Impress Your Guests with this Divine Duck Recipe!

Watching Karey Butterworth Johnson in the kitchen is like watching Jamie Oliver in fast forward. This woman has taken over my kitchen and churned out mind-blowing meals with incredible ease and speed.

Karey and Henry

Karey and her son Henry

She is a food aficionado, caterer,  and editor of South Texas Food. If you want to familiarize yourself with anything food related in South Texas, check out her blog.

Below is one of her recipes for duck & parsnips that she promises will impress.

“Here is a real crowd pleaser for a special yummy night with close friends and celebration dinners. Serve with a nice Côtes du Rhône or fruity red Bordeaux. It’s a good one to have in your repertoire. Once you’ve done it a few times it is a super easy recipe to prepare with intense wow factor!” – Karey

Pan Seared Duck with Shallot Port Sauce, Glazed Figs and Parsnip Puree

Serves 6

6 large duck breast halves, boned (bones reserved)

Olive oil

1 teaspoon minced fresh thyme or dried, crumbled

Freshly ground pepper

4 tablespoons olive oil

3 pounds chicken wings

2 onion, quartered

2 cup beef stock

2 cup chicken stock


3 tablespoons butter

1 shallot, minced

1/2 cup Port (use the best port you have on hand)

6 dried Calimyrna figs, stemmed and quartered

3/4 teaspoon minced fresh thyme or 1/4 teaspoon dried, crumbled

Remove excess fat from duck breasts. Brush breasts with oil; sprinkle with 1/2 teaspoon thyme and pepper. Cover and let stand 1 hour. (Can be prepared 1 day ahead. Refrigerate.)

Heat 1 tablespoon oil in heavy medium saucepan over medium-high heat. Add duck bones, chicken backs and onion and cook until brown, turning occasionally, about 12 minutes. Add both stocks. Bring to boil. Reduce heat and simmer until reduced to 3/4 cup liquid, about 1 hour. Strain and degrease duck stock. (Can be prepared 1 day ahead. Cover and refrigerate.)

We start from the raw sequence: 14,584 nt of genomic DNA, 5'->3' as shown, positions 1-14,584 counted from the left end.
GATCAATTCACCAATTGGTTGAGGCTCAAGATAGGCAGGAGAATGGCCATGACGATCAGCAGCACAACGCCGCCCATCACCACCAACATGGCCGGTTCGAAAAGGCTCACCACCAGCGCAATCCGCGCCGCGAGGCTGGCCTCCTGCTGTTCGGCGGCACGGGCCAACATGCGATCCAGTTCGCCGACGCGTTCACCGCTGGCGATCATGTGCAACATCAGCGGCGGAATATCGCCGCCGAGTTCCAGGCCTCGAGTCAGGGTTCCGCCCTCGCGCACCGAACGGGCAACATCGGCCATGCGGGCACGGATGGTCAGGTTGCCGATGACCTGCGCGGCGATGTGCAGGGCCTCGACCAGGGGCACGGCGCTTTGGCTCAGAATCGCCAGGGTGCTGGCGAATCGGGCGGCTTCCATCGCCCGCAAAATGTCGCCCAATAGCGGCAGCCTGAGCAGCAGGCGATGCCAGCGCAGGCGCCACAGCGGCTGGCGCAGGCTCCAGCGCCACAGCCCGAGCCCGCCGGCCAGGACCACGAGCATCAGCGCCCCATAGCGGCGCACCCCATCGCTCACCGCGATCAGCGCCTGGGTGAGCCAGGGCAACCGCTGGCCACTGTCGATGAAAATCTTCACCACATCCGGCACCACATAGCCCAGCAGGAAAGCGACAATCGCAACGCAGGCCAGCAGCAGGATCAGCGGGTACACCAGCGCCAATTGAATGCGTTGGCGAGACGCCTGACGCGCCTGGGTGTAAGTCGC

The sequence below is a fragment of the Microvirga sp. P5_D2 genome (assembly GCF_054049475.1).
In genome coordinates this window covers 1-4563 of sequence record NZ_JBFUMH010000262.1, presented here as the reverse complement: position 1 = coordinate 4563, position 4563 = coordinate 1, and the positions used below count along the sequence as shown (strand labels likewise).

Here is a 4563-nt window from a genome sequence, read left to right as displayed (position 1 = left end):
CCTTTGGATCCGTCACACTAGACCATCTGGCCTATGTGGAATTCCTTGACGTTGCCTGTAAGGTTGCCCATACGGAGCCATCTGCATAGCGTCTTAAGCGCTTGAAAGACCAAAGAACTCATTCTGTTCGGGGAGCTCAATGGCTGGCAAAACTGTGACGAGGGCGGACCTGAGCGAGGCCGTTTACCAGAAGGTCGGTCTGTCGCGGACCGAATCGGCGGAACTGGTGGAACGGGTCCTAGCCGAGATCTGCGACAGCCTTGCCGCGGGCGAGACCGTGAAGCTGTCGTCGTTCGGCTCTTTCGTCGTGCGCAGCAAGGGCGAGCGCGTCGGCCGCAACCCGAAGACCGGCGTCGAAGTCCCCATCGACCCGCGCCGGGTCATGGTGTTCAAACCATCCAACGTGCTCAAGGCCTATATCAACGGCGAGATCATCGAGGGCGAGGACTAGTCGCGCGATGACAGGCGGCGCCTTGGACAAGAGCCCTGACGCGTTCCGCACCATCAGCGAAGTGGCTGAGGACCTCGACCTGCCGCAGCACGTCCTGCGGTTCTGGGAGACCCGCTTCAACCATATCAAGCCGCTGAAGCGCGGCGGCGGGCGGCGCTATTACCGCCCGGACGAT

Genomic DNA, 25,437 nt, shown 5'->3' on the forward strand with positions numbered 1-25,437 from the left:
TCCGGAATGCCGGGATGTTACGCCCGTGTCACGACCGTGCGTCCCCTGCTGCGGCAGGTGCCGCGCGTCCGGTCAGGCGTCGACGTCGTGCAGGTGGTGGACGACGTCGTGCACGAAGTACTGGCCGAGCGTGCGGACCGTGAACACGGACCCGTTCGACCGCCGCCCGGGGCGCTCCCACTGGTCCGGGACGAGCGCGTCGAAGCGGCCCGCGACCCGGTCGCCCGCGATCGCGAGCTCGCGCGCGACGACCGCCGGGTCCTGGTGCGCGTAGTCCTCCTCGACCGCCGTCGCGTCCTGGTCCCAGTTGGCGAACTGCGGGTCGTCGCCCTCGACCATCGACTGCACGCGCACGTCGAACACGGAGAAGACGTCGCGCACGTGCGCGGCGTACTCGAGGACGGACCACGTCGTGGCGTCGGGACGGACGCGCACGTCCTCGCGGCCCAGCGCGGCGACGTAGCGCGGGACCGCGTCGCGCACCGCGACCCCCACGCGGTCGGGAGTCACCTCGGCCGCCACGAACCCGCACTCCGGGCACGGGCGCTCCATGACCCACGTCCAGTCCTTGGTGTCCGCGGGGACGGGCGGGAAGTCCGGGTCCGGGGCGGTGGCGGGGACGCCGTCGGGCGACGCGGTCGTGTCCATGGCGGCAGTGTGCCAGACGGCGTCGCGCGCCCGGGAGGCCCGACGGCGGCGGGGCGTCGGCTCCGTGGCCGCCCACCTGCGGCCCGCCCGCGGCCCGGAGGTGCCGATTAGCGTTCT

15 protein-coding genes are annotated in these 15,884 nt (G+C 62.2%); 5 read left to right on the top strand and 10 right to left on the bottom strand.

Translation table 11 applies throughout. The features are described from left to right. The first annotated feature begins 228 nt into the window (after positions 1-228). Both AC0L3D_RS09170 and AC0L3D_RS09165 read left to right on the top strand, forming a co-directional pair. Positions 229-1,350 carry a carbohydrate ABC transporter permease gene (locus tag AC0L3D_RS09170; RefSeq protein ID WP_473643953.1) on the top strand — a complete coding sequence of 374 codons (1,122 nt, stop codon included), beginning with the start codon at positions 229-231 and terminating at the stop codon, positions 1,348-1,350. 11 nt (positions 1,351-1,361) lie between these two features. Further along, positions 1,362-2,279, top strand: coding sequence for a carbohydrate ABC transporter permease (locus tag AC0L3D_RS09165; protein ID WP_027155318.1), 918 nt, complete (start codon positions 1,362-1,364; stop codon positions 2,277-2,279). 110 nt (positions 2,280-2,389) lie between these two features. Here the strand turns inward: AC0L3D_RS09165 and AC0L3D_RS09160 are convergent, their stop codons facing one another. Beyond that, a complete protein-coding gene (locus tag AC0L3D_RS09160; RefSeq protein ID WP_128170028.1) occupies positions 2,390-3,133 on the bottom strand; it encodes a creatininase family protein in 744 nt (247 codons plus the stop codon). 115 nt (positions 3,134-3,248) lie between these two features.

Heat 1 tablespoon oil in heavy large skillet over medium-high heat. Season duck breasts with salt; add to skillet skin side down and cook 4 minutes. Turn and cook about 2 minutes longer for medium-rare. Transfer to heated platter and tent with foil to keep warm.

Pour off fat from skillet. Add 1 tablespoon butter to skillet and melt over medium heat. Add shallot and sauté until translucent, about 2 minutes. Add Port and figs. Increase heat and boil until liquid is reduced to glaze, scraping up any browned bits, about 4 minutes. Add duck stock and boil until syrupy, adding any juices accumulated on duck platter, about 6 minutes. Remove from heat and whisk in remaining 2 tablespoons butter 1 tablespoon at a time. Season with salt and pepper.

Thinly slice duck on diagonal. Arrange on plates. Spoon sauce over. Sprinkle with 3/4 teaspoon fresh  thyme.


Serves 6

1 pounds parsnips, peeled and cut into 1-inch pieces

1 pounds russet (baking) potatoes, peeled and cut into 2-inch pieces

1/2 tablespoon plus 1/2 teaspoon salt

1/2 cup heavy cream

1/4 stick unsalted butter

black pepper

Cover parsnips and potatoes with cold water by 1 inch in a 6- to 8-quart pot, then add 1tablespoon salt and bring to a boil, partially covered. Reduce heat and simmer vegetables, partially covered, until very tender but not falling apart, 30 to 40 minutes.

Meanwhile, bring cream, butter, pepper, and remaining 1/2 teaspoon salt to a simmer in 4-quart heavy pot over moderate heat.

Drain vegetables in a colander. Force warm vegetables through ricer into cream mixture, then stir to combine well.

TO PLATE: spoon parsnip puree in center of plate and arrange duck slices overlapping on parsnip. Drizzle port sauce on duck and garnish with thyme sprig.

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One Response to Impress Your Guests with this Divine Duck Recipe!

  1. Pingback: Civilization of Beer Dinner Piccolo Restaurant Jan29 | Belgian Chocolate Truffles

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